Cornwell made the main event and went shoulder to shoulder with a gaggle of AMA Pro Dirt Track racers. What is it like in the draft on the Indy Mile at 120 mph? He steps back and thinks, “There’s a lot of noise, there’s a lot of stuff going on, your eyesight’s blurry, you’re constantly looking around to see who’s around you, who do you have to worry about. You get down into Turn 3, and you think, “Oh my God, I’m rushing off in here,” but then you look around and everybody else is doing the same thing, and you kind of – at one point, I think we were four wide in one of the first or second laps, and I thought, “Oh, this is going to be pretty interesting.” But again, everybody was riding real smart, real responsibly, and it all just kind of worked out. It’s funny, because when you’re behind in the draft, you hear your own engine, and then all of a sudden, you just kind of – everything goes quiet for a second when you get right up behind the guy in front of you, and all you can think about is, “Okay, I gotta make sure I make my move just right here. I’m going to duck out – right – NOW.” And then you do it, and you get that little bit of extra push, and you go by the guy going down into the next corner. The hardest pass to make is to try to make something stick, because when you get into like Turn 1 and Turn 3, as I said, the thing will start to slide, and if you’re carrying a lot of speed, it drifts up to the middle of the apex, and the guy that you just passed, if he’s smart, he’ll actually let you go by a little bit, then turn it underneath you and then drive across the corner and kind of block you, because you’re still trying to gather the thing up and get it turned to drive it back down onto the notch. So you’ve almost got to kind of run up right beside him and not quite go by him unless you got a motor that’s real good and strong, and then you can just drive right by and then get back in front of him. Unfortunately, I didn’t have one of those motors, so I was doing the “just get up beside and then just kind of keep my spot.”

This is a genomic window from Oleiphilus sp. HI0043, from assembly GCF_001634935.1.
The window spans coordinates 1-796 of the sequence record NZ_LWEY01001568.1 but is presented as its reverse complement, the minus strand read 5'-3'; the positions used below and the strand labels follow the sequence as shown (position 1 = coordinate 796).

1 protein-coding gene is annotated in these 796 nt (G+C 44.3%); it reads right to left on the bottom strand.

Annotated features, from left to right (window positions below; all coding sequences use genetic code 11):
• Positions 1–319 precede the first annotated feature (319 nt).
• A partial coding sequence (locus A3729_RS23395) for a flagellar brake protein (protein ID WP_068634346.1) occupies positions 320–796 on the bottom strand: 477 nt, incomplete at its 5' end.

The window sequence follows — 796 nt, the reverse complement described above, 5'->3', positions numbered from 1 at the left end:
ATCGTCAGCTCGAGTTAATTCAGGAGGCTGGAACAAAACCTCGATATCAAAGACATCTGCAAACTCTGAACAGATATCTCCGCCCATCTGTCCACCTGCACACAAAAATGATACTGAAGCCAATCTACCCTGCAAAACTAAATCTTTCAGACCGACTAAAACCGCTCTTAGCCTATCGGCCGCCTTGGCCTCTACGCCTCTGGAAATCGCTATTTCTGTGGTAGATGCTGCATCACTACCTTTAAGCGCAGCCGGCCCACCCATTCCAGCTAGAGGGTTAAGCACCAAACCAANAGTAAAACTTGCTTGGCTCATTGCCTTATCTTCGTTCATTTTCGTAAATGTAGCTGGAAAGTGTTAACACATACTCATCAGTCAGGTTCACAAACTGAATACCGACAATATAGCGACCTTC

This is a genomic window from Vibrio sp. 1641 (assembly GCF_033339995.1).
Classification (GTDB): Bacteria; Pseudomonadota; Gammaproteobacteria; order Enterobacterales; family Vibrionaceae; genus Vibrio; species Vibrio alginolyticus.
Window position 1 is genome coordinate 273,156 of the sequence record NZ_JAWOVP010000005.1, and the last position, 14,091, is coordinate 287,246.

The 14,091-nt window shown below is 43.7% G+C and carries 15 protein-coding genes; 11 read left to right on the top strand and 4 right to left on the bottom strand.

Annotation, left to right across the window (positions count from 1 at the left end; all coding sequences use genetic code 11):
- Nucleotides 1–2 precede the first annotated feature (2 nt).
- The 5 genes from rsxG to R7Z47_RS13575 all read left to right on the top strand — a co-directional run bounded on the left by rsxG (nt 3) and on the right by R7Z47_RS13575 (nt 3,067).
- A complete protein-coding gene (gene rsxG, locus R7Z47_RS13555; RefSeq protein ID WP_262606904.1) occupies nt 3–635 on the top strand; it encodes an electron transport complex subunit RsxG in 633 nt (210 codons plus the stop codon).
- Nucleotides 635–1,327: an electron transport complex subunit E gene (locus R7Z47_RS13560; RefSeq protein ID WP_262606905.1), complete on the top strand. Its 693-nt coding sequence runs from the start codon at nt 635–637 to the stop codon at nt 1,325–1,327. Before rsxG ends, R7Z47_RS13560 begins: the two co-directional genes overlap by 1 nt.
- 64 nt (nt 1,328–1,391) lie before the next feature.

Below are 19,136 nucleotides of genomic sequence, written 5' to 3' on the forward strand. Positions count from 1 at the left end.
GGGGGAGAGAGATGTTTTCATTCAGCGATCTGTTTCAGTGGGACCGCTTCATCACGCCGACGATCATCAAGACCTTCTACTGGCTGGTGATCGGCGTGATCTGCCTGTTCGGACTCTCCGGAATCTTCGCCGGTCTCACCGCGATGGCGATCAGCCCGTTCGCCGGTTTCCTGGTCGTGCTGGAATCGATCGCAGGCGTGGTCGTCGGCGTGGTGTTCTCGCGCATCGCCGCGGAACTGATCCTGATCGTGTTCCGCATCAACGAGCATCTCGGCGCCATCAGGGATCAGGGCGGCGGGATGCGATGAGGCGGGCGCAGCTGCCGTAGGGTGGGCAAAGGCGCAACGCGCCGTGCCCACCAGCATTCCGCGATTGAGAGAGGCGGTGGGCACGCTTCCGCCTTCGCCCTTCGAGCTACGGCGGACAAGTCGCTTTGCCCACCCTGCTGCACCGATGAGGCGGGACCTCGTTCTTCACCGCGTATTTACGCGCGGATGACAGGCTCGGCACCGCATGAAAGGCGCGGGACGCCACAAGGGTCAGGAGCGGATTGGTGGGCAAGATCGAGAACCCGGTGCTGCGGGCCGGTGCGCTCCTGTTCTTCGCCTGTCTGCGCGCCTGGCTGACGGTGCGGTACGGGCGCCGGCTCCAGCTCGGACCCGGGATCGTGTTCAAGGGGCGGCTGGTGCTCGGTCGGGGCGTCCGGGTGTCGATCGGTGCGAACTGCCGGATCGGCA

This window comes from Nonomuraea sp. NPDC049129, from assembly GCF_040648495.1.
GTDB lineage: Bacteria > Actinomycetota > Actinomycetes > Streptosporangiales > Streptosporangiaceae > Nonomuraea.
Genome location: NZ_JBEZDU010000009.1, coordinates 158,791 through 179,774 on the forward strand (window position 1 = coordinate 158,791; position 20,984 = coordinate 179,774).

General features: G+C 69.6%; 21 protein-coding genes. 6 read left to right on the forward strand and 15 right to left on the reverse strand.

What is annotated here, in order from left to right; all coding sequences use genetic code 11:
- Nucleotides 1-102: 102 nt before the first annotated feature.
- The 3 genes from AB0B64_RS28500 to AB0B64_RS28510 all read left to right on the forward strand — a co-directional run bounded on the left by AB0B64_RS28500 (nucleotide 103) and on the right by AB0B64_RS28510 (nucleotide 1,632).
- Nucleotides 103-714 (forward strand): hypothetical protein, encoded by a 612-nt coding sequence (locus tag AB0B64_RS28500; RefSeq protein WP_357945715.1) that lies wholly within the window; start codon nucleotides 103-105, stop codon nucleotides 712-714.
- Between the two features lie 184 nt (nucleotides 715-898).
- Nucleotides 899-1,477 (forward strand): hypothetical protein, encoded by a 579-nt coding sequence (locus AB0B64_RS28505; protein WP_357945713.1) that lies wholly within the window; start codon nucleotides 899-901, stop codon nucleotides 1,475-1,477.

In the end, Cornwell tangled with another rider and crashed out of the main. He loaded up and went home, mad at himself but, at the same time, appreciative that he got one more punch in before the bout ends for eternity. “I was racing, and I was smiling,” he recalls, “because it was so much fun, and everybody was real safe, real safe riders.”

“At this particular point in my ca–my life, I’m not even going to say my career–my life, the life experience that you have from the ride is the kind of thing that you enjoy that as much or more than the actual result, because it gives you more satisfaction to know that you were out there having fun with those guys, and they were having fun with you, and it was all good.”

No one who knows “the Dogger”, Jonathan Cornwell, was surprised to see his name on the entry list for the 2009 Indy Mile. He’ll again be aboard the number 49T Harley-Davidson XR750, sponsored by Brian Olsen Racing Services, Motomod Ohlins and Riders Choice. And a need to live, really live, right up to the end.